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She's no Barbie

By Liu Wei  (China Daily)

10:48, March 20, 2013

Tang Wei is one of the nation's most celebrated actresses yet insists she is nothing like her image.

Tang Wei is one of the few young Chinese actresses who manages to be both popular and keep a low profile. She is a household name, largely thanks to her 2007 big screen debut in Ang Lee's Lust, Caution. But while the Golden Lion-winning film brought the then 28-year-old fame, she did not bask in the glow.

The film's nude scenes and the political issues raised instead led her to fade away from the spotlight for a year. The Central Academy of Drama graduate visited London and honed her dramatic skills further. She took two courses on theater, auditioned for a number of plays and got a role in Shakespeare's Henry V.

On her return to China she acted in five films, but seldom promoted them. She has no micro blog or obvious Web presence, yet still her every move is watched. Video clips of her English speech at an awards ceremony in South Korea and her English interview promoting the 2011 martial arts movie Dragon in Cannes, were widely viewed online.

Passersby steal pictures of the star in bookstores, small restaurants and at the theater and post them on the Internet. While her fans praise her mystery and grace, the critics say she is just a product of successful "hunger marketing".

"Stars are like Barbies," the 34-year-old says, dressed casually in a white silk shirt and deep blue slim jeans, before complaining about the 10-cm high heels. "I still can't get used to them."

"People make up their perceptions of a star, just like they put makeup on a Barbie. The 'star' Tang Wei," she says with a smile, pointing to the ceiling, "is there. She has nothing to do with the real me."

She attributes her ability to master dialects and languages like Cantonese in Lust, Caution, and English in Late Autumn, to her "shamelessness". She insists her English used to embarrass her. At a press conference in New York for Lust, Caution years ago, she says she forgot the word for "building". People laughed, but she said the mistake only made her remember the word better.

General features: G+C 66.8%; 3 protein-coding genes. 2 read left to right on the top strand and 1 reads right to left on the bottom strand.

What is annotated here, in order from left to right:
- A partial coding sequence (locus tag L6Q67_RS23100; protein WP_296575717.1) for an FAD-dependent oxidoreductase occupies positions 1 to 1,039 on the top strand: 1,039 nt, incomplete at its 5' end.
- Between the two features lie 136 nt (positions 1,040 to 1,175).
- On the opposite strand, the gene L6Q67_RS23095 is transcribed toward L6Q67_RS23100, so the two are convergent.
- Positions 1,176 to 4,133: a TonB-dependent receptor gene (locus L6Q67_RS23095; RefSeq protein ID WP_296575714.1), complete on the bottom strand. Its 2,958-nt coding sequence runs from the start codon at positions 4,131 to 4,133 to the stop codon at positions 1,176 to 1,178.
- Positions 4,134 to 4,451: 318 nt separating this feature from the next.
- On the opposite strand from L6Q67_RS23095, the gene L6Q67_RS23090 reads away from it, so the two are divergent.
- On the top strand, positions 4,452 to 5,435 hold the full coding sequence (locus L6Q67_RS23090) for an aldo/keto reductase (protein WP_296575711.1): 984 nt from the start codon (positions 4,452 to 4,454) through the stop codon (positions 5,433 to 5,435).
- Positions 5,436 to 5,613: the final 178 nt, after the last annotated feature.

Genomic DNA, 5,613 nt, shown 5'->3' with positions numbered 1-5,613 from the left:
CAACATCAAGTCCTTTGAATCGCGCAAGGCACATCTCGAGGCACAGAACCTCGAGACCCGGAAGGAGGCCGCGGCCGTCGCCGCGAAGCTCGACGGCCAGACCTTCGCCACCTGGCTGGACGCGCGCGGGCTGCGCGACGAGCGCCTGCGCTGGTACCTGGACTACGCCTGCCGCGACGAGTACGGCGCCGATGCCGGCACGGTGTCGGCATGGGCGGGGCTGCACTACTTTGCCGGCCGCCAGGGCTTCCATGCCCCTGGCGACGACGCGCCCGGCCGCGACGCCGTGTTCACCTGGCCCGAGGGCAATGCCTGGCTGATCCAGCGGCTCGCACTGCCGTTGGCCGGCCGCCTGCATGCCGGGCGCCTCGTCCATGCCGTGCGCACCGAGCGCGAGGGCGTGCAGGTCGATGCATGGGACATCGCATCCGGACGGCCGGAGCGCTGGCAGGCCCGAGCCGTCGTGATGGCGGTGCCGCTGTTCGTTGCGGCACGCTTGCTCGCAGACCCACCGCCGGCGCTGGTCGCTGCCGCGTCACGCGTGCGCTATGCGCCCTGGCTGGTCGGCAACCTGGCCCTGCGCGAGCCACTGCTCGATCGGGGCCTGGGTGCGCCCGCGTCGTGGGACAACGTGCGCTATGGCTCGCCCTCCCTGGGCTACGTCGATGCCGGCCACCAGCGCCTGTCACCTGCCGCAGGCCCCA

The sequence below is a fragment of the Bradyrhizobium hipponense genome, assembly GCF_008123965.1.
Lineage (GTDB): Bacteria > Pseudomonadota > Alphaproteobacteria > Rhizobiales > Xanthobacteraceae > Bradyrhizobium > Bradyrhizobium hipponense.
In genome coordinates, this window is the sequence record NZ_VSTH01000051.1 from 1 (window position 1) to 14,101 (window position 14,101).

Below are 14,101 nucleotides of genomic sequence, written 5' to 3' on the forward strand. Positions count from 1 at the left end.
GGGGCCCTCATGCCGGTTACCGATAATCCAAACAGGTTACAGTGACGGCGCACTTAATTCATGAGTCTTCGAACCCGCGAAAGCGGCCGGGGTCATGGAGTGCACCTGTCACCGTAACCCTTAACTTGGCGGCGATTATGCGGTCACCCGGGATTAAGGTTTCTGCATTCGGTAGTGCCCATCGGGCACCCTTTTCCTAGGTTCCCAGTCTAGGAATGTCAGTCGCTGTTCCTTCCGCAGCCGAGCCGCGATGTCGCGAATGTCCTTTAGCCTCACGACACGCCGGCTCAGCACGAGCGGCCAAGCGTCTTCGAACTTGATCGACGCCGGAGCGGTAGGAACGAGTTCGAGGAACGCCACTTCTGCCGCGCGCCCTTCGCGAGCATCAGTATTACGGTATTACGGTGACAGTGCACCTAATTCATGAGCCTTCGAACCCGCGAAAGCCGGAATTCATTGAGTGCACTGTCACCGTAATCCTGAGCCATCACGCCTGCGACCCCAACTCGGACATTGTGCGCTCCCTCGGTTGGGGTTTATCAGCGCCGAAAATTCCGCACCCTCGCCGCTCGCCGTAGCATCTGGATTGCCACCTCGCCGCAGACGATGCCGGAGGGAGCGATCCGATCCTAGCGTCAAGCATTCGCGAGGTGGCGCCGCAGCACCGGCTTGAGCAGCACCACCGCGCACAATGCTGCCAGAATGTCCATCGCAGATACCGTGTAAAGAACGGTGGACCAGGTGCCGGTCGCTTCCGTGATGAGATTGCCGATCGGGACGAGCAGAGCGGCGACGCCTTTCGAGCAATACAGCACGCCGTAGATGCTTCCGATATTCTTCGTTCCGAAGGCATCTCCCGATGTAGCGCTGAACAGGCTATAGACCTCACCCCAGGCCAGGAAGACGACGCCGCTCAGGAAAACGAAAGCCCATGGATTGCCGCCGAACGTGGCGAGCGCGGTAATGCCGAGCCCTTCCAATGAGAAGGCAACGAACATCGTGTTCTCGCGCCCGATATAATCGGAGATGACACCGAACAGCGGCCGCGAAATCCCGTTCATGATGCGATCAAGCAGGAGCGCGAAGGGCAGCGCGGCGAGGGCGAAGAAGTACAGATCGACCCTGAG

She claims she is not smart, good at painting - which she learned from her painter father - or acting. And adds her rise through the acting ranks is just the result of working hard, in what she describes as a "dumb way".

In her latest film, Finding Mr. Right, she plays a Chinese woman who travels to Seattle to deliver her baby, whose father is the rich husband of some other woman. She filled a bag with rice and a ball of lead, and carried it around all day except when bathing or sleeping, to get an idea of what it was like to be a pregnant woman.

"I am not one of those gifted actors, so I try to live the character's life as best I can, hoping the physical practice brings mental change." For instance, when playing a farmer's wife in Peter Chan's Dragon, the eighth best movie of 2012 according to Time Magazine, she put mud under her nails for the role.

She is an avid learner. She improved her Cantonese when making Crossing the Hennessey, a small budget romance that takes place in Hong Kong's narrow streets and tiny restaurants; learned tai chi for her role in Speed Angels; and some Korean when making Late Autumn, in which her character falls in love with a Korean conman in Seattle. The latter film helped her become the first foreigner to win best actress at the PaekSang Arts Awards in South Korea.

She once said in an interview she is so curious she would willingly go to the South Pole some day and learn from the penguins.

Even so, her favorite place is still China, where she can speak Mandarin, take public transport and be among friends. She also likes looking for good, small, difficult-to-find eateries.

If discovered by a fan, she says, "I just change direction and keep on eating".

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